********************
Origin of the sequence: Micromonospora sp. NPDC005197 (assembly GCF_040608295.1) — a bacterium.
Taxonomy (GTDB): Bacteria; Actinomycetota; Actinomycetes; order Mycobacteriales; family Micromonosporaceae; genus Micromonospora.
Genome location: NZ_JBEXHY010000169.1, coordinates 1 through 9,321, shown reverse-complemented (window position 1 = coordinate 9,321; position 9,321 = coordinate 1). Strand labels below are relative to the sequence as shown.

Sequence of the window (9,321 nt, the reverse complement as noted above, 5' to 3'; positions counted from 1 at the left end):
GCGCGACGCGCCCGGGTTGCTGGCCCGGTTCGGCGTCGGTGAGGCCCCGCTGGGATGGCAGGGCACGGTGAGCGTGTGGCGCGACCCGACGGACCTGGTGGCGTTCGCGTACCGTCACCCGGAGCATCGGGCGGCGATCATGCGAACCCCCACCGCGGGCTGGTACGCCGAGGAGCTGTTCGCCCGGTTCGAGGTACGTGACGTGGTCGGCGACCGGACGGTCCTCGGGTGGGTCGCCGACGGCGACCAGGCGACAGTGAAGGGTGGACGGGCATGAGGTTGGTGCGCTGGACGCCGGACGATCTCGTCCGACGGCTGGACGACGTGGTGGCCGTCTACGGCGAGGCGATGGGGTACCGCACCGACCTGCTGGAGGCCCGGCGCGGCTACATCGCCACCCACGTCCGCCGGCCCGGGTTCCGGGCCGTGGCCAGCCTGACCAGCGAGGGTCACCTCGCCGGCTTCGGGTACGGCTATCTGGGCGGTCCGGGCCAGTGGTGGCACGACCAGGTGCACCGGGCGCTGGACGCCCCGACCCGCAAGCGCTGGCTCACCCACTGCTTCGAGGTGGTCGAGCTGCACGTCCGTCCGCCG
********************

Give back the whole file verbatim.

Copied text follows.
Origin of the sequence: Micromonospora sp. NPDC005197 (assembly GCF_040608295.1) — a bacterium.
Taxonomy (GTDB): Bacteria; Actinomycetota; Actinomycetes; order Mycobacteriales; family Micromonosporaceae; genus Micromonospora.
Genome location: NZ_JBEXHY010000169.1, coordinates 1 through 9,321, shown reverse-complemented (window position 1 = coordinate 9,321; position 9,321 = coordinate 1). Strand labels below are relative to the sequence as shown.

Sequence of the window (9,321 nt, the reverse complement as noted above, 5' to 3'; positions counted from 1 at the left end):
GCGCGACGCGCCCGGGTTGCTGGCCCGGTTCGGCGTCGGTGAGGCCCCGCTGGGATGGCAGGGCACGGTGAGCGTGTGGCGCGACCCGACGGACCTGGTGGCGTTCGCGTACCGTCACCCGGAGCATCGGGCGGCGATCATGCGAACCCCCACCGCGGGCTGGTACGCCGAGGAGCTGTTCGCCCGGTTCGAGGTACGTGACGTGGTCGGCGACCGGACGGTCCTCGGGTGGGTCGCCGACGGCGACCAGGCGACAGTGAAGGGTGGACGGGCATGAGGTTGGTGCGCTGGACGCCGGACGATCTCGTCCGACGGCTGGACGACGTGGTGGCCGTCTACGGCGAGGCGATGGGGTACCGCACCGACCTGCTGGAGGCCCGGCGCGGCTACATCGCCACCCACGTCCGCCGGCCCGGGTTCCGGGCCGTGGCCAGCCTGACCAGCGAGGGTCACCTCGCCGGCTTCGGGTACGGCTATCTGGGCGGTCCGGGCCAGTGGTGGCACGACCAGGTGCACCGGGCGCTGGACGCCCCGACCCGCAAGCGCTGGCTCACCCACTGCTTCGAGGTGGTCGAGCTGCACGTCCGTCCGCCG